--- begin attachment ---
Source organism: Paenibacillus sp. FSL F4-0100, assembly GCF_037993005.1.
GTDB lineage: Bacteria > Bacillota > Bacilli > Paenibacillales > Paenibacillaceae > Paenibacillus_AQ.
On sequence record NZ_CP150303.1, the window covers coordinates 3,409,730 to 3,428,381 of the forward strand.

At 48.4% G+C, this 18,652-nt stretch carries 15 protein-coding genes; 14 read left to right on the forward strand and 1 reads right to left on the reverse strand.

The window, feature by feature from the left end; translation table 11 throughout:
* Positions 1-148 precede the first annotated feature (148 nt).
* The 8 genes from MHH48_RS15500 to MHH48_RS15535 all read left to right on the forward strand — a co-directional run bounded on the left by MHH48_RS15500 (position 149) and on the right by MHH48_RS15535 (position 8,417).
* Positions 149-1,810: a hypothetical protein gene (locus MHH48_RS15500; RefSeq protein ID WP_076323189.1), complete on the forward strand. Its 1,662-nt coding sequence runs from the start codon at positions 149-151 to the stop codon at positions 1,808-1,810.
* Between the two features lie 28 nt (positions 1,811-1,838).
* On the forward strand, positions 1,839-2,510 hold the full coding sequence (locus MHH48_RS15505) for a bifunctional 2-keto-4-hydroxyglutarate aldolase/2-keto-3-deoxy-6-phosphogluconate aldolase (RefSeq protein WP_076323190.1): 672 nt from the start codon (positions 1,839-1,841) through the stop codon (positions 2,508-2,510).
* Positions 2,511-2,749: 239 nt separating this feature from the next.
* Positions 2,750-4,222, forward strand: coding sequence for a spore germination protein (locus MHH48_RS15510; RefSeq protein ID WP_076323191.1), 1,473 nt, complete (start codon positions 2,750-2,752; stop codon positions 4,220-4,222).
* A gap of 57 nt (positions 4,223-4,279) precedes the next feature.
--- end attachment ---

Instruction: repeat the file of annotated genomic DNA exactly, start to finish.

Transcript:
Source organism: Paenibacillus sp. FSL F4-0100, assembly GCF_037993005.1.
GTDB lineage: Bacteria > Bacillota > Bacilli > Paenibacillales > Paenibacillaceae > Paenibacillus_AQ.
On sequence record NZ_CP150303.1, the window covers coordinates 3,409,730 to 3,428,381 of the forward strand.

At 48.4% G+C, this 18,652-nt stretch carries 15 protein-coding genes; 14 read left to right on the forward strand and 1 reads right to left on the reverse strand.

The window, feature by feature from the left end; translation table 11 throughout:
* Positions 1-148 precede the first annotated feature (148 nt).
* The 8 genes from MHH48_RS15500 to MHH48_RS15535 all read left to right on the forward strand — a co-directional run bounded on the left by MHH48_RS15500 (position 149) and on the right by MHH48_RS15535 (position 8,417).
* Positions 149-1,810: a hypothetical protein gene (locus MHH48_RS15500; RefSeq protein ID WP_076323189.1), complete on the forward strand. Its 1,662-nt coding sequence runs from the start codon at positions 149-151 to the stop codon at positions 1,808-1,810.
* Between the two features lie 28 nt (positions 1,811-1,838).
* On the forward strand, positions 1,839-2,510 hold the full coding sequence (locus MHH48_RS15505) for a bifunctional 2-keto-4-hydroxyglutarate aldolase/2-keto-3-deoxy-6-phosphogluconate aldolase (RefSeq protein WP_076323190.1): 672 nt from the start codon (positions 1,839-1,841) through the stop codon (positions 2,508-2,510).
* Positions 2,511-2,749: 239 nt separating this feature from the next.
* Positions 2,750-4,222, forward strand: coding sequence for a spore germination protein (locus MHH48_RS15510; RefSeq protein ID WP_076323191.1), 1,473 nt, complete (start codon positions 2,750-2,752; stop codon positions 4,220-4,222).
* A gap of 57 nt (positions 4,223-4,279) precedes the next feature.